3.5.            In the first half of the 5th Year Plan, 1978-83, the family planning programme (now renamed as Population Welfare Programme) underwent several organizational and structural changes.  The programme was federalized in 1976 and Population Welfare Programme (Appointment and Termination of Services) Ordinance 1981 was issued to regularize the services of its employees through the Federal Public Service Commission.  During this plan period, the programme strategy was changed from the single purpose family planning approach to multi-sectoral and multi-dimensional approach that involves the relevant public sector organizations providing broad-based programme coverage. For effective coordination and implementation of this multi-sectoral approach, the Population Welfare Division was placed under the Ministry of Planning and Development.

3.6.            During the 6th Plan period, 1983-88, a major change in the Programme came in 1983 with the transfer of field activities of the Population Welfare Programme to the provinces, through the promulgation of “Transfer of Population Welfare Programme (Field Activities) Ordinance 1983. The multi-sectoral and multi-dimensional approaches, however, continued with renewed zeal for effective implementation during this period.  Another major initiative that was taken during this plan period was to institutionalize NGO Coordination Council, with representatives from NGOs of all the provinces, was established. Setting up of National Institute of Population Studies (NIPS) to undertake research, evaluation and surveys to help the national programme to have an empirical basis to formulate its strategies and approaches was the third major initiative taken during this period.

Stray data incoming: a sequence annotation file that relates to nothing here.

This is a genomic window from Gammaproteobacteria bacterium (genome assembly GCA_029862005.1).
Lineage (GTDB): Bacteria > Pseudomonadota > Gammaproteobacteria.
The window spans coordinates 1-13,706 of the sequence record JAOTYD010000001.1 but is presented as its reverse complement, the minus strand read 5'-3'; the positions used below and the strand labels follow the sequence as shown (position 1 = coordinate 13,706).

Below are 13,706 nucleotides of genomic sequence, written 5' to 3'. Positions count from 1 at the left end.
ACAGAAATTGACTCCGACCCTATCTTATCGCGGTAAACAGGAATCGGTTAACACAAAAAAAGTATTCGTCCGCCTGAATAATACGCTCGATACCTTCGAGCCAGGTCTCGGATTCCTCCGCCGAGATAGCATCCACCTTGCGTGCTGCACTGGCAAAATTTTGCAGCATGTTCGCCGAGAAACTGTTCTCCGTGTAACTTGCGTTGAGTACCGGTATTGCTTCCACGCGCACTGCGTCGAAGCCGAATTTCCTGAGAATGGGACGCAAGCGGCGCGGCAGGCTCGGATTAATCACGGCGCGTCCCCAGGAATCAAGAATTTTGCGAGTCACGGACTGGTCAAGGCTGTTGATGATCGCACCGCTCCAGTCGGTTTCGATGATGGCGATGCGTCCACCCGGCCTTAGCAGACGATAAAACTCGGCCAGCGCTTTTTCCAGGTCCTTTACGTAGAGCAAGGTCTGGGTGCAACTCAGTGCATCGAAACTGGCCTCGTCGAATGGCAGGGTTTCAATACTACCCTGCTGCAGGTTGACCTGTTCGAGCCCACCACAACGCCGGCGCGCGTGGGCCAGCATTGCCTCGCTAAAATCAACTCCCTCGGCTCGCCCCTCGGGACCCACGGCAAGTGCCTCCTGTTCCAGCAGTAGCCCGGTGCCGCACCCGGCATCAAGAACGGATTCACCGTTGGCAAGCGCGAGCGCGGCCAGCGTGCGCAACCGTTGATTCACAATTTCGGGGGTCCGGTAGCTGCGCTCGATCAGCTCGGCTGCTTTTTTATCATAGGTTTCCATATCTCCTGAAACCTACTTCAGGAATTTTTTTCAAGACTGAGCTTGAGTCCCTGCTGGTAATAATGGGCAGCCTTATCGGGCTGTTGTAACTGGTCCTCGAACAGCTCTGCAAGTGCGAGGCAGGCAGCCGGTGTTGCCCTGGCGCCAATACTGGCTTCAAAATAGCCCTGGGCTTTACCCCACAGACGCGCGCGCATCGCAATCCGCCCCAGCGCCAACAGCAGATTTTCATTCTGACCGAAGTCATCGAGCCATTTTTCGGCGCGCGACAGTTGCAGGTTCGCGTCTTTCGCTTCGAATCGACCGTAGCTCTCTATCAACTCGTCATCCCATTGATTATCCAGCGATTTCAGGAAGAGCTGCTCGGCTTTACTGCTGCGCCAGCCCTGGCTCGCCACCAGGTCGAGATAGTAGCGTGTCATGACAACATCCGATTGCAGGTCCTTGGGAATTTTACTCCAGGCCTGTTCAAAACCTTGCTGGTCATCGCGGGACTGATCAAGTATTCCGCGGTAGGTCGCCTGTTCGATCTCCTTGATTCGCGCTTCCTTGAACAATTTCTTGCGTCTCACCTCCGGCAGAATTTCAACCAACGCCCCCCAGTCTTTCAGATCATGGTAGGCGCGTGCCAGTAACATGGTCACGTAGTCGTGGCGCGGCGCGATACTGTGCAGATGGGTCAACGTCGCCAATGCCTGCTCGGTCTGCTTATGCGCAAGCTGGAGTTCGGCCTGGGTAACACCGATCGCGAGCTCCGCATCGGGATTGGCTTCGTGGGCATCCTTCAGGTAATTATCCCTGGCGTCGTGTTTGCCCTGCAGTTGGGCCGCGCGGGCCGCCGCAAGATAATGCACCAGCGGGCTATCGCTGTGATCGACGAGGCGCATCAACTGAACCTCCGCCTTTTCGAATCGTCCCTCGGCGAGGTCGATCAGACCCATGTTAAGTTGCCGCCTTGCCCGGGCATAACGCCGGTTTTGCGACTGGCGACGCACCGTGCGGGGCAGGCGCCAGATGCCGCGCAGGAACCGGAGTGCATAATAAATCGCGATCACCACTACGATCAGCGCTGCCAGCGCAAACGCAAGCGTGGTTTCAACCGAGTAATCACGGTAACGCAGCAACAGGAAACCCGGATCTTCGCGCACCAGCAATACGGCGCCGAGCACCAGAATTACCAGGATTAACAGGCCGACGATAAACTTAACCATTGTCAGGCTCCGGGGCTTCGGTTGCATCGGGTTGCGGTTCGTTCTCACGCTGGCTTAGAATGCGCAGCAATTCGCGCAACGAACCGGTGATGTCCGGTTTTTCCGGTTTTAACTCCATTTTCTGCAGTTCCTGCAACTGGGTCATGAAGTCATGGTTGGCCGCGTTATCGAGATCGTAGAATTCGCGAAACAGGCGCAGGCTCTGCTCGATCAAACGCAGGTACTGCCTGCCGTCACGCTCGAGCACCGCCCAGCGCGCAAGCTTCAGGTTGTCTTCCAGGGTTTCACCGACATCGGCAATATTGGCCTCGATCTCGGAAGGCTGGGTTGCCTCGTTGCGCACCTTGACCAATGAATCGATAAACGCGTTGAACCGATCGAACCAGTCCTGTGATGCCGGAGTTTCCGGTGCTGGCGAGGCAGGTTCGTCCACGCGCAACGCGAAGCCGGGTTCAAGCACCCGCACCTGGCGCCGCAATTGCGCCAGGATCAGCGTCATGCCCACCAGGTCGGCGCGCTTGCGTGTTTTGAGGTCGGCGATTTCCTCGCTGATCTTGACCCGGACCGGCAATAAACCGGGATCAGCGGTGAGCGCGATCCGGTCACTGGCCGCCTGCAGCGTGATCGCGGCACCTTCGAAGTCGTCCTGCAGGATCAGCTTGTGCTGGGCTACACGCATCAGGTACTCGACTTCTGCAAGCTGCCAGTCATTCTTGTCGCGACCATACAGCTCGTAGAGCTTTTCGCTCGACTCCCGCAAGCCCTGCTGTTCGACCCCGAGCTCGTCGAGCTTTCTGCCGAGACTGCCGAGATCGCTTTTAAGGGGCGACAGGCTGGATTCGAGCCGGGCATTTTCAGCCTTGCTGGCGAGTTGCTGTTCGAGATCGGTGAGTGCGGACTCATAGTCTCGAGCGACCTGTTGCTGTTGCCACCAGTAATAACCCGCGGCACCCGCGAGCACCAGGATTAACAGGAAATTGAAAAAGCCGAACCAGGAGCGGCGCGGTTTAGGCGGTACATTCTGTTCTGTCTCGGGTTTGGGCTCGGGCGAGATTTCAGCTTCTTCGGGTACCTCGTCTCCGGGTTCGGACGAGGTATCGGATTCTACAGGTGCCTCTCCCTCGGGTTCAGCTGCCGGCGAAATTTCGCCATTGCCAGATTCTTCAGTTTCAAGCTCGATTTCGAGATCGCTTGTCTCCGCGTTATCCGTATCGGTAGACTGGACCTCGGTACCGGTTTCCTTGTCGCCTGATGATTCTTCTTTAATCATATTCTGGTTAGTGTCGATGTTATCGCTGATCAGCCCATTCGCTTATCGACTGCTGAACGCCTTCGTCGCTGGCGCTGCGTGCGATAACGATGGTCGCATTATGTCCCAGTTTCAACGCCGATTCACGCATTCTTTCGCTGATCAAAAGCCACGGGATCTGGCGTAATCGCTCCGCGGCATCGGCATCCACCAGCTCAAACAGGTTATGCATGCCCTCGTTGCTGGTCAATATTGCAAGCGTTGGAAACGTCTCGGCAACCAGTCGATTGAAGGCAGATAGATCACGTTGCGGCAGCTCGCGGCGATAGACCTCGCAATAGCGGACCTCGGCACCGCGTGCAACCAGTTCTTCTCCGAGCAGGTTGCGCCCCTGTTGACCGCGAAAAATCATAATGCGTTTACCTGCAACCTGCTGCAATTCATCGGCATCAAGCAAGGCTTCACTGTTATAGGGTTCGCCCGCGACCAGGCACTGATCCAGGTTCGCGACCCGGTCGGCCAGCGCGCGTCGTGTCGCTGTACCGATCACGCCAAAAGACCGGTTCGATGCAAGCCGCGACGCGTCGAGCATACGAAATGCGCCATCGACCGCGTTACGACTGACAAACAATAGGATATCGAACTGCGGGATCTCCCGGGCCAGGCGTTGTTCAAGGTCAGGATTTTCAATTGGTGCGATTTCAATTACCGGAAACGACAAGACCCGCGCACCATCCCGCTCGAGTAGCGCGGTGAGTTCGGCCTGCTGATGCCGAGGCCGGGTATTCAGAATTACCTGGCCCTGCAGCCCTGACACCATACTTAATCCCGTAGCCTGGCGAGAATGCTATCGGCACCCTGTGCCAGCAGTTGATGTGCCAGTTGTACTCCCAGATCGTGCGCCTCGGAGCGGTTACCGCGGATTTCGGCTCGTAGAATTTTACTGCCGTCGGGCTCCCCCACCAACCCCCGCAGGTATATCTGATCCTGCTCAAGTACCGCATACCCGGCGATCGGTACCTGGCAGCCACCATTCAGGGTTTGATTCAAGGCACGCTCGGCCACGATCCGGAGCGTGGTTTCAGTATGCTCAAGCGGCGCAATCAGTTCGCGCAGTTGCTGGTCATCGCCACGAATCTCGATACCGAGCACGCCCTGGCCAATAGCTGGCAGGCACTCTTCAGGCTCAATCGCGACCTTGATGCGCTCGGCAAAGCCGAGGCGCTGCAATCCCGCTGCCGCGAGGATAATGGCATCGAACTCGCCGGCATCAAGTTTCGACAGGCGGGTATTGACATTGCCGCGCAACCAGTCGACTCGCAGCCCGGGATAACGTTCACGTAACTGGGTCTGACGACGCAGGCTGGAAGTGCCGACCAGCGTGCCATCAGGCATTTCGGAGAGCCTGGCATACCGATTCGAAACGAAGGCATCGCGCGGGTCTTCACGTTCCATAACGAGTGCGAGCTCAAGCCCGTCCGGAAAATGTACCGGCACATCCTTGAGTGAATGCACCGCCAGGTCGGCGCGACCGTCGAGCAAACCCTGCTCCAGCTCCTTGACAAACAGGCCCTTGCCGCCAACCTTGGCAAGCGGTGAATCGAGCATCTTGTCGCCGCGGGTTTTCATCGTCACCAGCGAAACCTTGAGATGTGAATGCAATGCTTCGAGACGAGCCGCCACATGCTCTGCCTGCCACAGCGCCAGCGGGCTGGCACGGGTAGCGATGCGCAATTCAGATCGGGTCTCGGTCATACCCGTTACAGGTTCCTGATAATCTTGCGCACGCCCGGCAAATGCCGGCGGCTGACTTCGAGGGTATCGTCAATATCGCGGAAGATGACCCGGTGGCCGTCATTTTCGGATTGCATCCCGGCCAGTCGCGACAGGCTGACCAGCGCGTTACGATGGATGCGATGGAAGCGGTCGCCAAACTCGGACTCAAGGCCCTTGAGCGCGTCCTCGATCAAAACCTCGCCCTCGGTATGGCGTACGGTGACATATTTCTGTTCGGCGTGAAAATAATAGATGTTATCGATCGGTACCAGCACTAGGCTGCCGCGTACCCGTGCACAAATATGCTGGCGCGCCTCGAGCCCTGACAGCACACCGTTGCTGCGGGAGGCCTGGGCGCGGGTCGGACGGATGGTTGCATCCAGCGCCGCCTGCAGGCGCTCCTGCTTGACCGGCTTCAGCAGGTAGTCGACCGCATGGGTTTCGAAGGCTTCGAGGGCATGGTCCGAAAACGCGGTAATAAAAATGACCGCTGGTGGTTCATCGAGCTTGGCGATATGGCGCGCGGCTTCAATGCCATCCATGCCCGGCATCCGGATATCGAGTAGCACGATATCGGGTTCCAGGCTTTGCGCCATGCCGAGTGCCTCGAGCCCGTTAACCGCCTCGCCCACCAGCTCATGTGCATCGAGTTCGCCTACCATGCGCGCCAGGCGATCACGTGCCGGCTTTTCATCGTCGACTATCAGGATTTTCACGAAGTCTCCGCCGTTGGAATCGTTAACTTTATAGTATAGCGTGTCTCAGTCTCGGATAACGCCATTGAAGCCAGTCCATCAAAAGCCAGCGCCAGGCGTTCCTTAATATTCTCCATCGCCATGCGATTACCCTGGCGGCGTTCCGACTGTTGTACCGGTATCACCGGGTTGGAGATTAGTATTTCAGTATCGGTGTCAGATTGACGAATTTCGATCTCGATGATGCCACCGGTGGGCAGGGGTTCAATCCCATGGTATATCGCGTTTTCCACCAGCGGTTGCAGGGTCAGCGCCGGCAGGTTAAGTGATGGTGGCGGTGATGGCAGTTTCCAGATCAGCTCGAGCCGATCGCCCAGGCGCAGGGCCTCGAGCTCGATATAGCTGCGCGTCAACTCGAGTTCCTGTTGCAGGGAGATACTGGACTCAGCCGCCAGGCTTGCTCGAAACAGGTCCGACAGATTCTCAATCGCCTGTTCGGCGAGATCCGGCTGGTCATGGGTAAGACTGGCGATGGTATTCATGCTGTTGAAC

3.7.            The Population Welfare Programme received substantial political support during the 7th Plan period, 1988-93, when the status of the Population Welfare Division was raised to that of a Ministry and it received considerably enhanced allocation of funds.  The multi-sectoral and multi-dimensional approach of the past Plans was continued with emphasis on quality of services combined with intensified motivational campaigns.